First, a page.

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News / Northwest

ICE won’t let inspectors into Tacoma immigration lockup despite court order, state says

By Peter Talbot, The News Tribune
Published: February 6, 2024, 7:33am

TACOMA — Lawsuits are mounting over state oversight of the privately-run federal immigration detention center in Tacoma after health and workplace inspectors were repeatedly denied access to investigate complaints from detainees and alleged workplace safety violations.

The Department of Labor & Industries on Jan. 30 filed a complaint for an injunction in Pierce County Superior Court against GEO Group, Inc., the contractor that runs the facility on the Tacoma Tideflats for Immigration and Customs Enforcement. It’s part of a battle over a newly adopted law that gave state health and workplace agents authority to conduct unannounced inspections of private detention facilities. The law, which began as House Bill 1470, promised to provide greater protections to people held in private prisons.

When two of L&I’s inspectors arrived in the lobby of the Northwest ICE Processing Center at about 9:30 a.m. Dec. 27 to perform an inspection, according to court records, a GEO Group employee conferred with on-site ICE representatives, and the L&I inspectors were denied entry.

Two days later, the inspectors returned with a warrant signed by Pierce County Superior Court Judge Garold Johnson, but ICE and GEO didn’t budge. Now, L&I is seeking an order to hold the federal contractor in contempt of court for defying the warrant and not allowing unannounced inspections. A notice was filed Friday that the case will be moved to U.S. District Court.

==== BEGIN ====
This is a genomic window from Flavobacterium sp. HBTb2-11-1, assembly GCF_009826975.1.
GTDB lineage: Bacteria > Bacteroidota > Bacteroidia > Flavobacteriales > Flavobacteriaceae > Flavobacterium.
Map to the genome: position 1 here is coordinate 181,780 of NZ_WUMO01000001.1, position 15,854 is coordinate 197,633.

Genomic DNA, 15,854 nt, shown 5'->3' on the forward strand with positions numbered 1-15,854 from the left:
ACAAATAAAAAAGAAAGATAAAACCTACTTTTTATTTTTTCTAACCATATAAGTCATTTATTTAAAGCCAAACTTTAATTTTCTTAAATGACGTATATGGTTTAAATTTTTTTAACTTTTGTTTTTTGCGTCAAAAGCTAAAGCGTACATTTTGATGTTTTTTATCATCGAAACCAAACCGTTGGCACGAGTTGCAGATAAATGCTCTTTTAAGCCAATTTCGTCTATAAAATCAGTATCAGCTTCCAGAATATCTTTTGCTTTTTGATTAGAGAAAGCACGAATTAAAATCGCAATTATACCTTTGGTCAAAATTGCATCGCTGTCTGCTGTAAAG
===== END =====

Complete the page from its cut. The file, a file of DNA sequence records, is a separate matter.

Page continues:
In a motion to quash the warrant, GEO Group said it had no authority to provide access to the detention center to anyone without ICE pre-clearance and approval, according to court records. Doing so would breach security requirements, and the contractor contended it would likely be a violation of federal law.

“The fact that ICE has contracted with a private company to provide secure residential services at the Facility does not change its fundamental status as a federal immigration processing center,” the motion reads. “To state the obvious, there are no ‘private detention facilities’ in the United States — such facilities, by definition, would constitute places of false imprisonment.”

The legal action comes on the heels of dueling lawsuits from the state Department of Health and GEO. The health department is seeking an injunction in U.S. District Court to force the facility to comply with RCW 70.395 because its officials also were denied entry for inspections. Meanwhile, GEO Group has sued Gov. Jay Inslee and Attorney General Bob Ferguson in federal court, alleging that the new law is unconstitutional because it preempts federal law. The cases are pending.

The lawmaker who sponsored the bill, Rep. Lillian Ortiz-Self D-Mukilteo, told the Washington State Standard last week that the situation was “atrocious.”

Court records in the L&I case don’t detail what led the agency to designate GEO Group’s workplace as hazardous. Its motion for contempt notes a history of safety violations. Unannounced inspections were conducted by the government agency at least three times between 2009 and 2014, as well as from 2020 to 2022. Issues were found several times, records state, including violations of “confined space,” respirator program violations, TB exposure and a lack of an exposure plan.

The Department of Health’s attempted inspections were prompted by 277 complaints lodged against GEO between April and December last year for unsafe and unsanitary conditions for detainees, according to court records in L&I’s case.